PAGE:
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I'm currently looking for ways to improve the productivity of our team. I've read in a number of places that unit testing can be used to improve productivity. I can imagine writing unit tests now can be helpful in the future, but does it help in the short term too? Because I don't understand how writing more code (=more potential bugs) can help us meet deadlines.

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14 Answers 14

up vote 15 down vote accepted

Unit testing is not about producing more lines of codes per day.

It is to ensure that every day, your new lines of code don't cause more bugs.

You need to be very careful about what you mesure when you try to evaluate your "productivity". It might help you meet your deadlines however, since you will spend less time fixing stuff.

It is not something aimed for the "short term" as in "we'll use unit testing and our next project will be done in 80% of the time".

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Not short term, but not long term either, having automated tests will allow you to detect problems (regressions) caused by wrong bug-fixing, or wrong-developments, faster ; and that is definitly nice.

It means when your application is in testing phase, each time a bug is corrected, you have less risk of introducing new ones.
And that is also true as long as the application is still in development : each time a developper commits a new module, you know it doesn't break the rest of the application (or, at least, that it doesn't break what is covered by automated tests)

And the sooner a bug is detected, the simpler and less costly it is to fix : if a bug doesn't have time to impact other developpers, it is way better too.
What if a developper considers some "bug" (which he doesn't know is a bug) as a feature and start relying on it ? What happens when this starts to be considered as a bug, and is fixed ? The other code breaks, I suppose :-(

Nice thing is also that developping automated-tests can mean more developpers know more about the code of the application : especially if some tests are developped / reviewed by other developpers than the ones who wrote the code in the first place.
Not sure it is "good pratice", but if done this way, it means there will be some kind of code-review in place -- and those are definitly helpful.

And as more developpers know the code, more developpers will be able to fix bugs in parts they did not develop initialy.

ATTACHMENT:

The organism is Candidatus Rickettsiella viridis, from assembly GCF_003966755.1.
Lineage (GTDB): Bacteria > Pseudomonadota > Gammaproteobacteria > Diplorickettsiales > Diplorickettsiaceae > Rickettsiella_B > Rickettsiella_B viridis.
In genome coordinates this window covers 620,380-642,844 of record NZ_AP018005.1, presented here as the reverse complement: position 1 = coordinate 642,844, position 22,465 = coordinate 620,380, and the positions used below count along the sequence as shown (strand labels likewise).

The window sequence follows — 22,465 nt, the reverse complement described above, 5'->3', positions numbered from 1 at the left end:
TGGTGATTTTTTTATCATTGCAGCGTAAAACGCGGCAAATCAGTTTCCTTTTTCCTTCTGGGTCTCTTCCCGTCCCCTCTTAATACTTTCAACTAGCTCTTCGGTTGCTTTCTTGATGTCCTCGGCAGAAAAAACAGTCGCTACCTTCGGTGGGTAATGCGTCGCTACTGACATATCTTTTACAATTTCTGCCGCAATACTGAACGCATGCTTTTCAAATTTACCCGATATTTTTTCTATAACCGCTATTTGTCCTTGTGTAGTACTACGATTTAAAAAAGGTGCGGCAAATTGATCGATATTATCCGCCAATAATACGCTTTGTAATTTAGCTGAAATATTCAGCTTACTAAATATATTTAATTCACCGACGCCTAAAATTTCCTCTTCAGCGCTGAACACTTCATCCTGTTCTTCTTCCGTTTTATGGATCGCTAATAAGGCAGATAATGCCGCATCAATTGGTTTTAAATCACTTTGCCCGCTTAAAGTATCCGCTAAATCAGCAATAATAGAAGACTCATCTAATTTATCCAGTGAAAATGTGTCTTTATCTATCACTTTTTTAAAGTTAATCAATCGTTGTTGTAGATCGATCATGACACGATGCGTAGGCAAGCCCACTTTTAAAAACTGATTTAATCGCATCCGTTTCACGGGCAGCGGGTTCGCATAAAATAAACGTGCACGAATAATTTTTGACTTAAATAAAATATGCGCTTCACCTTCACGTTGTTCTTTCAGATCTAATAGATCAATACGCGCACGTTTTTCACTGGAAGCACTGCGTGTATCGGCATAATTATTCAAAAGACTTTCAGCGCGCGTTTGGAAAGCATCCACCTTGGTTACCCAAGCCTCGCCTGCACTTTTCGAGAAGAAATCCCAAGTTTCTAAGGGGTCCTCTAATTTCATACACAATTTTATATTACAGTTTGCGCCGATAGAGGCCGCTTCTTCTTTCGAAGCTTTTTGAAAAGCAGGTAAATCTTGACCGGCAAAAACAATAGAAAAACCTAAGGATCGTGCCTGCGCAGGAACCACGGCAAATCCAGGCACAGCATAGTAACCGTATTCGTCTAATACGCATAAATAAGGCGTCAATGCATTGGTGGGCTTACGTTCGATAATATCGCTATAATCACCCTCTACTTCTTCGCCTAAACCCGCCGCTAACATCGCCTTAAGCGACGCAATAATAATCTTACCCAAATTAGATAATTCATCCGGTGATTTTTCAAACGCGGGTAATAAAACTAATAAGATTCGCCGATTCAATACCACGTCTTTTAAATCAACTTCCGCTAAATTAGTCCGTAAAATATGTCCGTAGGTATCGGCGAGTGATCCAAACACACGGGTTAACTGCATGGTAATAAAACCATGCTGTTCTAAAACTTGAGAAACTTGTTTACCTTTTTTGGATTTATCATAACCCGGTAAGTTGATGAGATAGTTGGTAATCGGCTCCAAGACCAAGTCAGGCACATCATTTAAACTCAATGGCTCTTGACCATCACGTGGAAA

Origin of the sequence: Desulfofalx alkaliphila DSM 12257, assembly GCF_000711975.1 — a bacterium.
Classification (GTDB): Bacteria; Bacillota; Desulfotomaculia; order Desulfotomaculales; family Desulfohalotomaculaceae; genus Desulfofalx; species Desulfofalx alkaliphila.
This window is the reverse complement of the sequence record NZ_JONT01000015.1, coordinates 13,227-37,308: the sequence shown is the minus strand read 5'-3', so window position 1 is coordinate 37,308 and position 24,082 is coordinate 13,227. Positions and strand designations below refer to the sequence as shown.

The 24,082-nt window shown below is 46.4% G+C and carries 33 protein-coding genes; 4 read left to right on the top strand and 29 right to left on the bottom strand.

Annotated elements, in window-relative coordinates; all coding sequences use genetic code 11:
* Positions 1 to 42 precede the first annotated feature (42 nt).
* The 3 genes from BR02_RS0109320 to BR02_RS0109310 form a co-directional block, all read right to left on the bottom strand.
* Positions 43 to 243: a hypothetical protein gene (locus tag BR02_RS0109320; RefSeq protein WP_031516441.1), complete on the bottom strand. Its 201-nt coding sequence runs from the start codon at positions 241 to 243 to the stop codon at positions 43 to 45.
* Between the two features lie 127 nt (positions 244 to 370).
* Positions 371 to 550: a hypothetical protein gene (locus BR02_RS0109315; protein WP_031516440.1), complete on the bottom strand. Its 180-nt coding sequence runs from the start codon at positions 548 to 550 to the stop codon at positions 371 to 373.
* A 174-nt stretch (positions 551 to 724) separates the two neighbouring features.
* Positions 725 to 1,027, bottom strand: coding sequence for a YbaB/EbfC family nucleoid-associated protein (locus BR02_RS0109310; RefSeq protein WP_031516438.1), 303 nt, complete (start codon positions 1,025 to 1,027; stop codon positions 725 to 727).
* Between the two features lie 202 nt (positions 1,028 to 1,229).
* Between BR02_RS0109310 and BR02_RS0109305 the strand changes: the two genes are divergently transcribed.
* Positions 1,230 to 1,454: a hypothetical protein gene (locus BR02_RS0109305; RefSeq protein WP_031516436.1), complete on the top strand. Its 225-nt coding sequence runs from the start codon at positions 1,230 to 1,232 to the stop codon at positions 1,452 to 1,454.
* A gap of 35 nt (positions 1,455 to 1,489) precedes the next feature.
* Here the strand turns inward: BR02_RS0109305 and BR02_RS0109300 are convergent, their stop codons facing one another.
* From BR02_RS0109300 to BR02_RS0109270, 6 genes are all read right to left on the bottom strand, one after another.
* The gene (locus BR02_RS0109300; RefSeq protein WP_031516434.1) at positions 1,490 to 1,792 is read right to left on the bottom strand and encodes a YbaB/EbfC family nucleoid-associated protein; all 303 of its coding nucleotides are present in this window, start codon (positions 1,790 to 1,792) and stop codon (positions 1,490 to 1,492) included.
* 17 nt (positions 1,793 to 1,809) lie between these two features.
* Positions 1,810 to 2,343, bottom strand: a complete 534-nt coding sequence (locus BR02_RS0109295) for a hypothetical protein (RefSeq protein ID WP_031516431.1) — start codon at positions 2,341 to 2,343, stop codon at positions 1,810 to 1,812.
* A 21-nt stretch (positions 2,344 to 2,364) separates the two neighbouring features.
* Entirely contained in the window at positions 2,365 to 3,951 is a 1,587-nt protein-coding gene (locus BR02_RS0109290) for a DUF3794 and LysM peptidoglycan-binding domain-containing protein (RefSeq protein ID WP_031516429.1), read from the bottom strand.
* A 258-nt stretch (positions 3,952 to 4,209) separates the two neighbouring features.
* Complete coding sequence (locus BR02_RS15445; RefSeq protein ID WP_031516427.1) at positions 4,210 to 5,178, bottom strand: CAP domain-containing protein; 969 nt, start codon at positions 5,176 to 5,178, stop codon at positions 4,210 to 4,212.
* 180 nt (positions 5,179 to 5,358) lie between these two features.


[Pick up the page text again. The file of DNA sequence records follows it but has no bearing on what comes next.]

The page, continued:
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but short term is also important; today is a good day to get started: very short term. I'm confident that unit tests can be brought into a project with minimal cost; the investment being almost equal to the short term benefits as the cost of testing and fixing (in hours per bug and # of integration headaches per week) will rapidly decrease. The real gain is however to be expected after months, not days. – Adriaan Aug 12 '09 at 7:11
agreed. And adding tests at the end of the project, when everything is already in place, is really hell... – Pascal MARTIN Aug 12 '09 at 7:19
You can probably get more code out in two days not writing unit tests, than with writing unit tests. After two weeks, I'm not so sure. And on a code base two months or older? I highly doubt it. In software development, I don't really consider two months to be "long term." A two-year code base with good unit tests vs. one without unit tests? I'd bet that a developer familiar with the system would be far more productive in the latter, even on the scale of days. And I'd also bet that a new developer would get up to speed with it much quicker. – kyoryu Aug 12 '09 at 7:46

Increasing productivity with unit testing

Also read Test Driven Development

Test-driven development (TDD) is a software development technique that uses short development iterations based on pre-written test cases that define desired improvements or new functions. Each iteration produces code necessary to pass that iteration's tests. Finally, the programmer or team refactors the code to accommodate changes. A key TDD concept is that preparing tests before coding facilitates rapid feedback changes. Note that test-driven development is a software design method, not merely a method of testing.

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TDD rocks , I concur... – Malkocoglu Aug 12 '09 at 7:00
Although TDD is a software design method, some of its power can be also had in projects which are not yet TDD. Imho Unit tests are a powerful tool which anyone needs to have in his/her toolbox. I found the book 'Ship it (A practical guide to successful software projects) helpful in that it contains good pointers on where to get started; i.e. write some automatic test to ensure that this one nasty bug won't come back. And then another one... and another one to slowly build a web which catches many bugs. – Adriaan Aug 12 '09 at 7:08

Whilst a gross oversimplication, the sooner you catch a bug the less expensive it is to fix. As such, unit testing will at least capture some bugs up-front.